Daniel Rodriguez

Assistant Professor of History
Daniel Rodriguez
Assistant Professor of History
Photo: Mike Cohea/Brown University
Old hand-written medical records are more than official documents about public health. Daniel Rodriquez uses medical records as a window into Cuban society and ordinary lives in the aftermath of independence from Spain.

In the immediate aftermath of a successful revolution, every nation probably experiences a combination of anguish and optimism. In Cuba at the beginning of the 20th century these feelings became uniquely channeled by a movement best described as “medical nationalism.”

The newly independent nation’s large medical community, influenced both by the excitement of the era’s scientific breakthroughs and the fresh memory of tens of thousands of starved corpses fouling the streets of Havana, developed a zeal to make health care a matter of Cuban national pride. The doctors and others pushed the new government to build hospitals and embark on national campaigns to reduce infant mortality and tackle diseases like tuberculosis. But perhaps their biggest accomplishment was swaying the new government to establish the world’s first ministry of public health.

In his doctoral thesis at New York University, and in an upcoming book, Daniel Rodriguez, whose parents immigrated to Boston from Cuba, describes the momentous importance of health and medical science in the aftermath of Cuba’s independence from Spain. It’s a way of examining the social and political history of the island, not just from the rarefied vantage of political elites, but also from the perspective of the urban popular classes.

“Insofar as you can reconstruct what it meant for someone to be in a hospital in 1914, scared and sick with a horrifying disease like the bubonic plague, insofar as you can reconstruct those experiences, that’s what I want to do as a historian,” he said, referring to research he conducted as a postdoctoral scholar at Kenyon University. “I’m interested in medicine and public health because I believe that they can tell us something important about Cuban society and about how people were thinking about questions of political independence and modernity.”

Rodriguez, assistant professor of history at Brown, never intended to study the politics of health in Cuba. When he began his thesis work, he figured he’d focus on gender and sexuality in post-independence Cuba. But while at the Cuban archives looking through a series of turn-of-the-century medical studies of Cuban prostitutes, he happened across the medical nationalism that informed these studies.

“As I got into reading these reports what really struck me was how often they were framed in explicitly nationalist terms,” he said. “They were framed as a ‘blessed formula for progress for the Cuban nation.’ It was the idea that medical research itself could form a blueprint for a modern, progressive, healthy Cuban nation.”

The lens of medical nationalism helps for understanding Cuba’s relationships with other countries such as the United States and Spain. It wasn’t all fueled by idealism and optimism. Medical nationalism was also a reaction to the U.S.-imposed Platt Amendment to the Cuban Constitution, which allowed the United States to intervene in Cuba’s affairs if the United States perceived a health threat emerging from the island.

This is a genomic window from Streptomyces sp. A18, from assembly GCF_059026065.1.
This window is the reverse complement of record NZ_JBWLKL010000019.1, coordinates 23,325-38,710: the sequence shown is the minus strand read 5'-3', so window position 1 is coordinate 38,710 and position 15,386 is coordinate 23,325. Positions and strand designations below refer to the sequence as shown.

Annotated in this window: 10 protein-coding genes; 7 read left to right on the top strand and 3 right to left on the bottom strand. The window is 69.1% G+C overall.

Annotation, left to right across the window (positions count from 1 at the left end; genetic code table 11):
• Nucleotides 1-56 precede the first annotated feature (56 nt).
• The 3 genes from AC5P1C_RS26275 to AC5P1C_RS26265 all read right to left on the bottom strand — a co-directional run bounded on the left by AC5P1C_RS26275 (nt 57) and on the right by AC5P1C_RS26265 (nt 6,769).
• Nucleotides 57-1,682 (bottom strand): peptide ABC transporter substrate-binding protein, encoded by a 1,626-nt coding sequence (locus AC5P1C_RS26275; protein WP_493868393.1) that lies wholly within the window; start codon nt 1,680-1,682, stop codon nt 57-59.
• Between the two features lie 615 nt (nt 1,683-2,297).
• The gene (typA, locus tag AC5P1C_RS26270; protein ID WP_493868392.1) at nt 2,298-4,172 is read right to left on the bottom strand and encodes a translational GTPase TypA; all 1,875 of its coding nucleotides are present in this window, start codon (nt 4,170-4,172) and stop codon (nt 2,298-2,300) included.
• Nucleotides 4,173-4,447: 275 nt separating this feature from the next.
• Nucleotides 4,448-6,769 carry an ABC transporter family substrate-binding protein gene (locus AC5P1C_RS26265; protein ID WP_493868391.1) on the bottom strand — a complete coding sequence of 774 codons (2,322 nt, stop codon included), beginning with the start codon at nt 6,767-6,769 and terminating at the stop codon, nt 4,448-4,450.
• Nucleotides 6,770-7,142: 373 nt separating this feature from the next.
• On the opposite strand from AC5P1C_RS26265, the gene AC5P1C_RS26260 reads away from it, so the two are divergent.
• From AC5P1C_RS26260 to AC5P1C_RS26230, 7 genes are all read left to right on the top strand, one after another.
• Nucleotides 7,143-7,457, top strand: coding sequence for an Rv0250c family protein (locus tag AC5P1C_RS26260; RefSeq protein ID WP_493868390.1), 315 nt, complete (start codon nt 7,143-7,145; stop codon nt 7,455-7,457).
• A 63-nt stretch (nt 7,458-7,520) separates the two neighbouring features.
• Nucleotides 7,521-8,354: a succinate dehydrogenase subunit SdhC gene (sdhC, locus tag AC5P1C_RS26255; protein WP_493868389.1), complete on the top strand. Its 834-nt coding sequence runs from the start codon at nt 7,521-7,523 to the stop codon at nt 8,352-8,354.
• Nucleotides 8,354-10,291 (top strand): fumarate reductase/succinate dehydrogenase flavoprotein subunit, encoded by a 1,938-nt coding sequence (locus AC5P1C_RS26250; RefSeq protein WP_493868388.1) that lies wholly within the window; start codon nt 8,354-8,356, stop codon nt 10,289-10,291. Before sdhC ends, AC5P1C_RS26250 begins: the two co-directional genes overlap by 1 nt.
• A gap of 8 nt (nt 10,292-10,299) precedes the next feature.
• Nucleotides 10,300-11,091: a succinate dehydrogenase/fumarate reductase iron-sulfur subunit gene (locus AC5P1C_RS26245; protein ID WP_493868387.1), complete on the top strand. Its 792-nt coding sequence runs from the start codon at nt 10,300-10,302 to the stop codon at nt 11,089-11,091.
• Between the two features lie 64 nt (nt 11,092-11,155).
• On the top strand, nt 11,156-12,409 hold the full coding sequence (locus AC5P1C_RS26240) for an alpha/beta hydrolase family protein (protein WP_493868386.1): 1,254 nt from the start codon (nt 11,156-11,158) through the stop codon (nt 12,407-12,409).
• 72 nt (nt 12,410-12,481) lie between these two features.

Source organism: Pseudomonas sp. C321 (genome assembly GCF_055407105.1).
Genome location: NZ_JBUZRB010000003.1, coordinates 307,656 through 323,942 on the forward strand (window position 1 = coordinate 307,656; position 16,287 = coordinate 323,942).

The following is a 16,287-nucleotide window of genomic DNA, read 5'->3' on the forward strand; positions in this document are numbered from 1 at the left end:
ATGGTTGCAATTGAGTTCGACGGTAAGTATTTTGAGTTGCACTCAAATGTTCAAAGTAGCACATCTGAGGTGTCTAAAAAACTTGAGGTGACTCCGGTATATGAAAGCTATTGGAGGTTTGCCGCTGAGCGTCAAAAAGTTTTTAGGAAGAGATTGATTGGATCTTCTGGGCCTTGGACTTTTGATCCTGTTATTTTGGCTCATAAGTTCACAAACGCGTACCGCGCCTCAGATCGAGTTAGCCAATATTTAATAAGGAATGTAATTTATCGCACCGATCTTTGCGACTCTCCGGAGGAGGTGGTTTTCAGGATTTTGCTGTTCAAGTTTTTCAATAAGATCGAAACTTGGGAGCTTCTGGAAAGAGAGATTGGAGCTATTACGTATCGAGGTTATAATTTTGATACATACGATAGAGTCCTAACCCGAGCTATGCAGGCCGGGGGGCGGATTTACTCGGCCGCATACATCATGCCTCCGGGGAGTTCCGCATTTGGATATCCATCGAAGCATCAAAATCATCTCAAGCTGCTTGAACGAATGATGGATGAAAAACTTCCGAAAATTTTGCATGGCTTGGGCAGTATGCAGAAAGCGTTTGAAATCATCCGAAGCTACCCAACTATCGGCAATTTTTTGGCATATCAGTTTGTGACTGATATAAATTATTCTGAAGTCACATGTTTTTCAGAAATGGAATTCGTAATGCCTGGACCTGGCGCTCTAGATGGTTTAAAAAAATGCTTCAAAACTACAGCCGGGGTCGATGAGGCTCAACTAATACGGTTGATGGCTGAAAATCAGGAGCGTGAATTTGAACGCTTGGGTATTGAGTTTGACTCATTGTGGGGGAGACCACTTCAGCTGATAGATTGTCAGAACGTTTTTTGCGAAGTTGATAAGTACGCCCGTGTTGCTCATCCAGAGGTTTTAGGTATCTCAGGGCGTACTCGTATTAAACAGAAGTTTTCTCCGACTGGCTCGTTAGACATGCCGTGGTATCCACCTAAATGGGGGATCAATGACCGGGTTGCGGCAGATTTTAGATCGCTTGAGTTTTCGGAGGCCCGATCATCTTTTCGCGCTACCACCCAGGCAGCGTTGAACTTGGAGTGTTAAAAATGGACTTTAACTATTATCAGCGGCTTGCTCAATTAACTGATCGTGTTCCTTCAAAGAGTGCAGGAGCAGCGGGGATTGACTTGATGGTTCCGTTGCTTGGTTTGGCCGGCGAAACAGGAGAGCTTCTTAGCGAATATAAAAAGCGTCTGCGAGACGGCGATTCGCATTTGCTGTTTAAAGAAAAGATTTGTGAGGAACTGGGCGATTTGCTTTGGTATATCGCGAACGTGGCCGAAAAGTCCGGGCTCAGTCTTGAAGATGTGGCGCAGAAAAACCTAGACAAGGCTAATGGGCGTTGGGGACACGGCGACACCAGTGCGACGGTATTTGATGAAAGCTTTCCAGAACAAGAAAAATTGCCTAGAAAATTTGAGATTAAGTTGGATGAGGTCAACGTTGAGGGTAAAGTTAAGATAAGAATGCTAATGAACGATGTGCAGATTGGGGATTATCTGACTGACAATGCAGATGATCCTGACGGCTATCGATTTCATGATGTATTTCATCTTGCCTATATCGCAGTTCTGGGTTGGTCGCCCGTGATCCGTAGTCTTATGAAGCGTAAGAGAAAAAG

Health politics also continued to shape Cuban-Spanish relations. In 1914, Spanish merchants opposed Cuba’s efforts to fight an outbreak of the bubonic plague. Then in the 1930s, Cuban health workers from doctors to midwives took the activist step of going on strike to protest Spanish-run hospitals that dominated Havana’s medical market, and kept wages down for Cuban medical workers.

In his book project, Rodriguez also looks at the racial dimensions of both tuberculosis and efforts to combat infant mortality in Cuba. In related work, he has looked at the history of transnational philanthropy in U.S.-occupied Cuba, examining how well-meaning American charity efforts to return displaced Cuban farmers to the land became a debacle in which the U.S. occupation government put much of Cuba’s farmland into the hands of Americans instead.

At Brown, one project Rodriguez hopes to take on is an investigation of the ways that American philanthropy and Cuban state institutions addressed the enormous problem of orphan children — a particularly marginalized community — from the abolition of slavery in 1886 through the early decades of the 20th century.

“In focusing on the state’s relationship and private philanthropy’s relationship to orphan children, what does that tell us about these broader arcs of Cuban history?” he asked. “What does it tell us about the character of the American relationship with Cuba during this period of need around the war of independence and afterwards?”

Rodriguez said he’s excited to join the Brown faculty, especially given the vibrant community of similarly interested scholars he’ll become part of.

“As a historian of Latin America this is a fantastic place to be,” he said. “Especially now with the expansion of the Latin Americanists cohort within the history department, it’s a really exciting place to be.”

There is much more to the Cuban revolutionary history than the alleged sinking of the USS Maine and Teddy Roosevelt’s charge up San Juan Hill. Rodriguez’s work avoids those clichés to depict the struggles, movements, and achievements of a society of people — not myths — of consequential human frailty.

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